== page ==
1. Both buyer and seller firms increasingly acquire knowledge and skills pertaining to, not only their own environments, but to one another’s environments as they proceed along the learning curve. The learning curve has several components. First, learning is acquired about the differentiation needs of the ultimate consumer during the product development phase (Von Hippel, 1988). Secondly, there is learning associated with production tasks (Spence, 1981). Thirdly, consumers learn what works for them and what doesn’t, compared to competitor’s offerings. Although these learning components benefit the buyer directly, they also indirectly benefit the seller firm by presenting opportunities for cost reduction and by sharpening the focus of the supplier’s advertisement in the buyer’s market (Casadesus-Masanell & Ghemawatt, 2006). In this way, the dynamics of the learning curve might be viewed as 3-dimensional learning, as the customers benefit also from lower prices and more revealing advertisements (Manral, 2010).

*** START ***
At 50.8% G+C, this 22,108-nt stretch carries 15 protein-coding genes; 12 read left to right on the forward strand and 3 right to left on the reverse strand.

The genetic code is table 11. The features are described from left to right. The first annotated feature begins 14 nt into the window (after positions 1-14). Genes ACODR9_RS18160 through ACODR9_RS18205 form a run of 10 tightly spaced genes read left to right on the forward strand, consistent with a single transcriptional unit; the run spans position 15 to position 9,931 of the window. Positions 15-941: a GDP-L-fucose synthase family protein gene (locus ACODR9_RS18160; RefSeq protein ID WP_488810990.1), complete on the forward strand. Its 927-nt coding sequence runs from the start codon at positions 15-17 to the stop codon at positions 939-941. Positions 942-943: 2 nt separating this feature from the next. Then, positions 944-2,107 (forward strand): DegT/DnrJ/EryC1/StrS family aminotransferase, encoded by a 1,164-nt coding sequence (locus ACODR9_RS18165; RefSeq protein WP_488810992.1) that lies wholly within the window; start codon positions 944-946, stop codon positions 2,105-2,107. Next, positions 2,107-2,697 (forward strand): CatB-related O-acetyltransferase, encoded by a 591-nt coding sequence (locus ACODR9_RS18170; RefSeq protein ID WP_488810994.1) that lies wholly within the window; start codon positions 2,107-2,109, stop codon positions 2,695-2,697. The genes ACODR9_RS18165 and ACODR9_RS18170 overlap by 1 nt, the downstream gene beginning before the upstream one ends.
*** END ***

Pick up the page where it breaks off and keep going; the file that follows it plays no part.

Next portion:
1. Learning and Competencies

    The knowledgeable customer base is the foundation of the buyer’s competencies. This customer base may be viewed as an asset, such as in associations or organizations that offer subscription services. This perspective of the customer base as a strategic asset is addressed in the strategic-resource (Zander & Zander, 2005), marketing (Gupta & Lehmann, 2003, 2005, 2006; Gupta, 2009), evolutionary economics (Manral, 2010), and economic literature (Gaurio & Redanko, 2014).